David Cameron’s speech. Departing words as Prime Minister


When I first stood here in Downing Street on that evening in May 2010, I said we would confront our problems as a country and lead people through difficult decisions, so that together we could reach better times.

It has not been an easy journey, and of course we have not got every decision right, but I do believe that today our country is much stronger.

Above all it was about turning around the economy. And with the deficit cut by two-thirds, two and a half million more people in work and one million more businesses, there can be no doubt that our economy is immeasurably stronger.

Politicians like to talk about policies, but in the end it is about people’s lives.

I think of the people doing jobs who were previously unemployed.

I think of the businesses that were just ideas in someone’s head and that today are making a go of it and providing people with livelihoods.

I think of the hard-working families paying lower taxes and getting higher wages because of the first ever National Living Wage.

I think of the children who were languishing in the care system and who have now been adopted by loving families.

I think of the parents now able to send their children to good and outstanding schools, including free schools that simply didn’t exist before.

I think of over 200,000 young people who have taken part in National Citizen Service, the fastest growing youth programme of its kind in the world, something that, again, wasn’t there 6 years ago.

I think of the couples who have been able to get married, who weren’t allowed to in the past.

And I think of the people on the other side of the world who would not have clean drinking water, the chance to go to school, or even be alive, were it not for our decision to keep our aid promises to the poorest people and the poorest countries in our world.

And we have used our stronger economy to invest in our health service. When I walked in there, there were 18,000 people waiting over a year for their operation. Today it’s just 800. Too many. Still too long.

But our NHS is a national treasure, and one whose staff perform miracles as I’ve seen every day.

And we’ve strengthened our nation’s defences, with submarines, destroyers, frigates and, soon, aircraft carriers, rolling out of our shipyards to keep our country safe in a dangerous world.

These are the choices and the changes that we have made.

And I want to thank everyone who has given so much to support me personally over these years.

The incredible team in No10, the civil servants, whose professionalism and impartiality is one of our country’s greatest strengths.

And my political advisers, some of whom have been with me since the day I stood for my party’s leadership 11 years ago.

I want to thank my children, Nancy, Elwen and Florence, for whom Downing Street has been a lovely home over these last 6 years. They sometimes kick the red boxes full of work. Florence, you once climbed into one, before a foreign trip, and said take me with you. No more boxes.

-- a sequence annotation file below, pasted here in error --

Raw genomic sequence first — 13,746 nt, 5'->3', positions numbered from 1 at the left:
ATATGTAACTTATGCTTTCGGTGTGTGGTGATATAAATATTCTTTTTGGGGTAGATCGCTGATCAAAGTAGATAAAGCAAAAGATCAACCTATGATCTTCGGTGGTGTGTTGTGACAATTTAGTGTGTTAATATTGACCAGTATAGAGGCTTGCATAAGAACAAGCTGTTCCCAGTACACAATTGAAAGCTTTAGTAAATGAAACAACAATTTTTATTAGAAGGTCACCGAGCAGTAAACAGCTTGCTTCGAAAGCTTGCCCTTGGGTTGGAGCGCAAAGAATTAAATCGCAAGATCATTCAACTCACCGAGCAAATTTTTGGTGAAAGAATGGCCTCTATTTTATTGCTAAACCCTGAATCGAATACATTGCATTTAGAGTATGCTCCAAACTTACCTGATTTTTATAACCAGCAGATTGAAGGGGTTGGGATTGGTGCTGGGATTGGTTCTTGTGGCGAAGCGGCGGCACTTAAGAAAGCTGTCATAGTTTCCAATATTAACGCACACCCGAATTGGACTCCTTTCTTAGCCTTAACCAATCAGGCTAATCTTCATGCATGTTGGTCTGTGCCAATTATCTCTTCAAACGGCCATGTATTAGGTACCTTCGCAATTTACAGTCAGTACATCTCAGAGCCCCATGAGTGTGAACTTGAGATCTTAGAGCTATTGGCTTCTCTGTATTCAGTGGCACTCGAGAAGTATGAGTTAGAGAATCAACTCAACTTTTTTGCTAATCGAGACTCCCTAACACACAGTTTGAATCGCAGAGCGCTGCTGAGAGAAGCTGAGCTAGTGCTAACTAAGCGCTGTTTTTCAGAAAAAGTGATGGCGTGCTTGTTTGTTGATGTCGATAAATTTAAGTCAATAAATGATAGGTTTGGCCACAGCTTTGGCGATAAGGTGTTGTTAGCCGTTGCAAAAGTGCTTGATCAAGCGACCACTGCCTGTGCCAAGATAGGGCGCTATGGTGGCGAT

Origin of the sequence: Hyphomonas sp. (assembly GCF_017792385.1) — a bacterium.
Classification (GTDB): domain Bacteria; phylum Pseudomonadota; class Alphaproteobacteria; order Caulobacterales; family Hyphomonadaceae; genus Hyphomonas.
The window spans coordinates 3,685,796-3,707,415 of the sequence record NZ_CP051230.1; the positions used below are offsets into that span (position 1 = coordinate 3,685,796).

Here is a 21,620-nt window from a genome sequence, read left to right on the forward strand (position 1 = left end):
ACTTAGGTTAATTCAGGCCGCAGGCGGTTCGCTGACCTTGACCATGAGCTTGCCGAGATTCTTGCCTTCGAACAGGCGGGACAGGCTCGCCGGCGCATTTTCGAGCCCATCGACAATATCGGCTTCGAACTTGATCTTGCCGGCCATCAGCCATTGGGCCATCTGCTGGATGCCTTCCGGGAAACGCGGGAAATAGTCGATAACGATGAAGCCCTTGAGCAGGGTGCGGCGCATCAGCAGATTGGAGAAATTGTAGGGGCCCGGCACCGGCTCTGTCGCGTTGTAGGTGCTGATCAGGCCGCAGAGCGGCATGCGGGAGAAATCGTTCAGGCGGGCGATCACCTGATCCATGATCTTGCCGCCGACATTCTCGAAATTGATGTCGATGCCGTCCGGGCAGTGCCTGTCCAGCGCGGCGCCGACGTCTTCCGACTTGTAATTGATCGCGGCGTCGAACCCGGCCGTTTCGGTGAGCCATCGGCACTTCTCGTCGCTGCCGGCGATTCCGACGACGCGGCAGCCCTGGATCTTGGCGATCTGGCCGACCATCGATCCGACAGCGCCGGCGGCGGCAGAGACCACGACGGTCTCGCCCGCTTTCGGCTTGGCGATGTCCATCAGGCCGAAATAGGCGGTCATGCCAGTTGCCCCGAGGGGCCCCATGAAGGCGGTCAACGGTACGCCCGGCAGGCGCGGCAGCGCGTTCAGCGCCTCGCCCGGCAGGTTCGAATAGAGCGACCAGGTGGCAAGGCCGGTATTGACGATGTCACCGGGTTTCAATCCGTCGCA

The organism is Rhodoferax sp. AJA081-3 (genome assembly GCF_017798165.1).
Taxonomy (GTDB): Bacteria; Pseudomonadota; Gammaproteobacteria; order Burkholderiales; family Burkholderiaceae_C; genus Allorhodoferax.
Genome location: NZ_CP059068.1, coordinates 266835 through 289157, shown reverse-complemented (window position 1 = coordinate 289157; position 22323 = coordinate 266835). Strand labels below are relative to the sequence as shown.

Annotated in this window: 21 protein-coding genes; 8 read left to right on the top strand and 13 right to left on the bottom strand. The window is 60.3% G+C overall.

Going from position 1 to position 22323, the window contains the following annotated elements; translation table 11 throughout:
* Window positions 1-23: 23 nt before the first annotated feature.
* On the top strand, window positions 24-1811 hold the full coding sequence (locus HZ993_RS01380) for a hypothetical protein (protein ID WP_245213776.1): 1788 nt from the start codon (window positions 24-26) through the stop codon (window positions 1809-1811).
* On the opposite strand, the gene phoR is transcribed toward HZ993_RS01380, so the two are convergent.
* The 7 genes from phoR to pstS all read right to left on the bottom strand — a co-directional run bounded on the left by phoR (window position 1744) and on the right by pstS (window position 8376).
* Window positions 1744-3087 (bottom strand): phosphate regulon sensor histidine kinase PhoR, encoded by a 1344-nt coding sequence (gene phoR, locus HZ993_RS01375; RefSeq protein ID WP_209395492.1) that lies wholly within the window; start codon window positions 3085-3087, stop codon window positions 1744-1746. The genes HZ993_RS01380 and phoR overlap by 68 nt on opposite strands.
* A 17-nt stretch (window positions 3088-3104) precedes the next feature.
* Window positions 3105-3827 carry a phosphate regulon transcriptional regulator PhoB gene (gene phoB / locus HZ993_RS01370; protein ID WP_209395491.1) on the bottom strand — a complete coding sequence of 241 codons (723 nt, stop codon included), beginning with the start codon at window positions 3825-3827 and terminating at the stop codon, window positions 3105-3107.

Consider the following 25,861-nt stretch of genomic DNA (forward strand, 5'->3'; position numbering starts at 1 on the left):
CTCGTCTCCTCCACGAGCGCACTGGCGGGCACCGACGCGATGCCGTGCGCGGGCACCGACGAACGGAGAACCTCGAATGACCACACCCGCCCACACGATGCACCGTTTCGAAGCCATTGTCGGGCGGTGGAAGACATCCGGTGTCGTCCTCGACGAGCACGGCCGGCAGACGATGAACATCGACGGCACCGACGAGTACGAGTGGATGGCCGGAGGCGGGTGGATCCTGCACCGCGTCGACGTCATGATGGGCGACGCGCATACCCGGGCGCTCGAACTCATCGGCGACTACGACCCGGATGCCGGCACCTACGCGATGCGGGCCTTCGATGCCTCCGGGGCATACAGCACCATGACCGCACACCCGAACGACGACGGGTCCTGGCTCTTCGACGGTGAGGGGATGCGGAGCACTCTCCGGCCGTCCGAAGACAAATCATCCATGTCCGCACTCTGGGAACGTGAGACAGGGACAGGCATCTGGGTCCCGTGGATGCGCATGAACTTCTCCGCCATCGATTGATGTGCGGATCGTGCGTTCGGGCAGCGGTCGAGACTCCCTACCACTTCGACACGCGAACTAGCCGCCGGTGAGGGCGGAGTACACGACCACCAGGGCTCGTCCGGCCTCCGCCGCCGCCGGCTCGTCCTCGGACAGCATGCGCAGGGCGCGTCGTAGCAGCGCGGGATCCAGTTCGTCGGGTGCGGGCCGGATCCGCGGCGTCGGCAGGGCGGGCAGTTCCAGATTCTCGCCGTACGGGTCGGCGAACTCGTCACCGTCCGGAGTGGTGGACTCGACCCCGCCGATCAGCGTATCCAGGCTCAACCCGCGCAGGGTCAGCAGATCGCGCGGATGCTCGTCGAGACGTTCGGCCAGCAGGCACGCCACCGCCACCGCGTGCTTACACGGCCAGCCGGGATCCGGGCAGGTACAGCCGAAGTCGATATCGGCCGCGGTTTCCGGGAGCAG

And above all, I want to thank Samantha, the love of my life. You have kept me vaguely sane and, as well as being an amazing wife, mother and businesswoman, you have done something every week in that building behind me to celebrate the best spirit of voluntary service in our country.

We will shortly be heading to Buckingham Palace to see Her Majesty the Queen, where I will tender my resignation as Prime Minister and I will advise Her Majesty to invite Theresa May to form a new administration.

I am delighted that for the second time in British history the new Prime Minister will be a woman, and once again, a Conservative. I believe Theresa will provide strong and stable leadership in fulfilling the Conservative Manifesto on which we were elected, and I wish her well in negotiating the best possible terms for Britain’s exit from the European Union.

Let me finish by saying this. The spirit of service is one of this country’s most remarkable qualities.

I have seen that service day in and day out in the incredible work of our armed forces, our intelligence agencies and our police. It is something I always knew. But as Prime Minister you see it so directly that it blows you away.

And of course writing those heart-breaking letters to the families who have lost loved ones is a poignant reminder of the profound scale of what these men and women give for us in the defence of our freedoms and our way of life. We must never forget that.

In a different way, I have seen that same spirit of service in the amazing contributions of countless volunteers in communities up and down our country who are making our society bigger and stronger.

And I am proud that every day for the past 2 years I have used the office of Prime Minister in a non-political way to recognise and thank almost 600 of them as Points of Light whose service can be an inspiration to us all.

For me politics has always been about public service in the national interest. It is simple to say but often hard to do.

But one of the things that sustains you in this job is the sense that, yes, our politics is full of argument and debate, and it can get quite heated, but no matter how difficult the decisions are, there is a great sense of British fair play, a quiet but prevailing sense that most people wish their Prime Minister well and want them to stick at it and get on with the job.

So I want to take this moment to say thank you to all those who have written letters and emails offering me that support, people who I will never get to meet and never get to thank personally.

It has been the greatest honour of my life to serve our country as Prime Minister over these last six years, and to serve as leader of my party for almost eleven years.

And as we leave for the last time, my only wish is continued success for this great country that I love so very much.